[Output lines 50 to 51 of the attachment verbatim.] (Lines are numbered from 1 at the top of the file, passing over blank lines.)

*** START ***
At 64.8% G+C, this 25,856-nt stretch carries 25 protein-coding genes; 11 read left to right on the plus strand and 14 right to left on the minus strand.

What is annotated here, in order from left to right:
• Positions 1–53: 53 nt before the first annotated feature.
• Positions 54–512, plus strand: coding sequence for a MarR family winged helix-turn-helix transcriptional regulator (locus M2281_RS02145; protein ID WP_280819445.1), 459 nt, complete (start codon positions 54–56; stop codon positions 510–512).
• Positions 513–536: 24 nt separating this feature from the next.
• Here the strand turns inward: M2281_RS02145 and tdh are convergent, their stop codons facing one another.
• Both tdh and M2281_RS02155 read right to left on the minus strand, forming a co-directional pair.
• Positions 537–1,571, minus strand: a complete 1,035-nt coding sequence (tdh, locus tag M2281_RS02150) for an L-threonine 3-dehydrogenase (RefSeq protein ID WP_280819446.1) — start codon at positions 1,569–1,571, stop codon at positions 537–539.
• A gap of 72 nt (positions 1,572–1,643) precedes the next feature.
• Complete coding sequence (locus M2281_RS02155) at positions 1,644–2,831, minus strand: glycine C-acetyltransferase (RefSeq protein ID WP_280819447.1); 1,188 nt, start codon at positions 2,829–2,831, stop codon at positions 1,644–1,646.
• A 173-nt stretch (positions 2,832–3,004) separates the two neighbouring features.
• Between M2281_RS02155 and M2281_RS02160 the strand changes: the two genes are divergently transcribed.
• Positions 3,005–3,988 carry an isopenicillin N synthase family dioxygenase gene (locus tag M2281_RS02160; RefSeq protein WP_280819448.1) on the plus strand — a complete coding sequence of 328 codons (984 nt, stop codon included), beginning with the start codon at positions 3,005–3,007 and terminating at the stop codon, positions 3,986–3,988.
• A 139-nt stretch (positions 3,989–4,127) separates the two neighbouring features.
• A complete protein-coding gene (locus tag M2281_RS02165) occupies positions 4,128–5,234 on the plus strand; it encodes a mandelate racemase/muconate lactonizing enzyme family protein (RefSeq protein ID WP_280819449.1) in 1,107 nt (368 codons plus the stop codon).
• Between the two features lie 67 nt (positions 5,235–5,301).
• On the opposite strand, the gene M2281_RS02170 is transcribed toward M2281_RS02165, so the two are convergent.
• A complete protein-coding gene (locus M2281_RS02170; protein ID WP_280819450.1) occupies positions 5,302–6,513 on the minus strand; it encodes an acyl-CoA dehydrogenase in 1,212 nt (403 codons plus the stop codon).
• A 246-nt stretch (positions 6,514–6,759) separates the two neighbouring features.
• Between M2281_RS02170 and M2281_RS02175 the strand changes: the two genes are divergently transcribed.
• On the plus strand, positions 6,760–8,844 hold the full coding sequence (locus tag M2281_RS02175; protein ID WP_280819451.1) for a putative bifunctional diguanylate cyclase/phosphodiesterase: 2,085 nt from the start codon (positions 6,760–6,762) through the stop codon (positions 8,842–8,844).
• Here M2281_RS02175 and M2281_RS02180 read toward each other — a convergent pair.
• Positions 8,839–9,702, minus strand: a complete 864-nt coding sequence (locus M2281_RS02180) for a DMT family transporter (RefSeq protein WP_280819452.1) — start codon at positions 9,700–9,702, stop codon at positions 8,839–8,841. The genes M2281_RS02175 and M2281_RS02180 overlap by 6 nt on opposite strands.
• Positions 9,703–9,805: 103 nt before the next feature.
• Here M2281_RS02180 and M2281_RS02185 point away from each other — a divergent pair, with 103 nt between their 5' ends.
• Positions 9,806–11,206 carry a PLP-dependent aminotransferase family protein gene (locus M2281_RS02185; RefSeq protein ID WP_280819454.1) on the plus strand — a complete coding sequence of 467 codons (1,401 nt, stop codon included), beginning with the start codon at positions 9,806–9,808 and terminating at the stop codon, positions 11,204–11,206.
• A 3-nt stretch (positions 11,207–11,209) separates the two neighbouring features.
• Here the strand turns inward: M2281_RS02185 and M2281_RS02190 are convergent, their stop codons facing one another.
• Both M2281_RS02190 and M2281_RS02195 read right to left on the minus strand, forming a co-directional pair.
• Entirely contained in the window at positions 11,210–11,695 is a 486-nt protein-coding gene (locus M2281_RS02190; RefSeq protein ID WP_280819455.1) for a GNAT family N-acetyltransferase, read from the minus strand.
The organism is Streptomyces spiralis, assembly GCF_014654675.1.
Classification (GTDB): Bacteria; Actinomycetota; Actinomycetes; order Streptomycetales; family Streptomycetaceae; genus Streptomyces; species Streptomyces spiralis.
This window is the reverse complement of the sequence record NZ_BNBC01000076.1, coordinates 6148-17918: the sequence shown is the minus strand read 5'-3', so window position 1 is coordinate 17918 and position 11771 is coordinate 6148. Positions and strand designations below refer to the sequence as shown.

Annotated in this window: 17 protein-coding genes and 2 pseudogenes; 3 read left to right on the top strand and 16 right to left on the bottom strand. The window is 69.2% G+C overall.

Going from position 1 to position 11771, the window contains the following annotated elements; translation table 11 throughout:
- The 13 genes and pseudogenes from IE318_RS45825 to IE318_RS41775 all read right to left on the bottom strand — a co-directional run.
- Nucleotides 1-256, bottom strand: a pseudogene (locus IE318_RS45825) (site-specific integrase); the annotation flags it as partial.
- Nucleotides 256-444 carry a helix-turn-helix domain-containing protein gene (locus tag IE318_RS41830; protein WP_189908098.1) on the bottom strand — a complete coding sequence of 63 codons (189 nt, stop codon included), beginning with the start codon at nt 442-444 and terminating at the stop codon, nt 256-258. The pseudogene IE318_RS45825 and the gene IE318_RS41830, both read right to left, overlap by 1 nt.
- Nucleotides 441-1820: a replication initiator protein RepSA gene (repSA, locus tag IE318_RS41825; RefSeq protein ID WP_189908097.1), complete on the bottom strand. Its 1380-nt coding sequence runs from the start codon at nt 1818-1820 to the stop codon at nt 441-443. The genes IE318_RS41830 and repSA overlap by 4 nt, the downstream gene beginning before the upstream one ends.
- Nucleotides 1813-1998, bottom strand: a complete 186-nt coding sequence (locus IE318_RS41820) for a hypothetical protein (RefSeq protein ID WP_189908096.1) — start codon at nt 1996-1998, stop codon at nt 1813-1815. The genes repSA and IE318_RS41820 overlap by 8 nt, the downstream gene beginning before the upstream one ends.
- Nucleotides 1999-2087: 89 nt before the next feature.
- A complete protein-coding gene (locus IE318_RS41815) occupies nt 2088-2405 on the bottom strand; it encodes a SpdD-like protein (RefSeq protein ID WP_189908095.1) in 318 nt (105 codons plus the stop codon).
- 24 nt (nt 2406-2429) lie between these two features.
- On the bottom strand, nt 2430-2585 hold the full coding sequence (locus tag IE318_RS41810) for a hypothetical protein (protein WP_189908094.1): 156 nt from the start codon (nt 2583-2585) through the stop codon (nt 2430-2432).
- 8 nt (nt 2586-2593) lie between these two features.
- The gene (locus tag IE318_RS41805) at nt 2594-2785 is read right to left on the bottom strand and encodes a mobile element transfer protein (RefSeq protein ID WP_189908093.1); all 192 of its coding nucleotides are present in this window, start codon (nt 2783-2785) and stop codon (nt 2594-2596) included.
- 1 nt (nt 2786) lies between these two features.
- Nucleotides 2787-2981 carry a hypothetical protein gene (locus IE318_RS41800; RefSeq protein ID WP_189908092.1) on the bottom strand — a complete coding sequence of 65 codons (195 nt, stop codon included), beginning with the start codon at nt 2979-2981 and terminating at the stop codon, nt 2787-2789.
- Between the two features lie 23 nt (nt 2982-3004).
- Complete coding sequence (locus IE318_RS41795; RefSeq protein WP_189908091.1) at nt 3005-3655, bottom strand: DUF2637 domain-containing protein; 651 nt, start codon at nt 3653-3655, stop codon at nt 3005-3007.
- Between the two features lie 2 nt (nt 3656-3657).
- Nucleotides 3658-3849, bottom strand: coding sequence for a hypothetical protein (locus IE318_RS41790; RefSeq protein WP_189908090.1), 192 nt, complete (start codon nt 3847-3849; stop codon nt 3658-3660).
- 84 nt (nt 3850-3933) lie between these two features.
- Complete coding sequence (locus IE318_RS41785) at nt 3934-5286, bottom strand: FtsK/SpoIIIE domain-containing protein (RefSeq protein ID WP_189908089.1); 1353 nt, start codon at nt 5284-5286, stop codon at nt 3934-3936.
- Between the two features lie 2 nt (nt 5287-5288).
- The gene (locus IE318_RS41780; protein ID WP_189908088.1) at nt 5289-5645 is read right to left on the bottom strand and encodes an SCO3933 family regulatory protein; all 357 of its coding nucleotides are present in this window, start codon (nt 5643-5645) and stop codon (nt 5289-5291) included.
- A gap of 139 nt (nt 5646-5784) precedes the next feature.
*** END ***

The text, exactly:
- Complete coding sequence (locus IE318_RS41795; RefSeq protein WP_189908091.1) at nt 3005-3655, bottom strand: DUF2637 domain-containing protein; 651 nt, start codon at nt 3653-3655, stop codon at nt 3005-3007.
- Between the two features lie 2 nt (nt 3656-3657).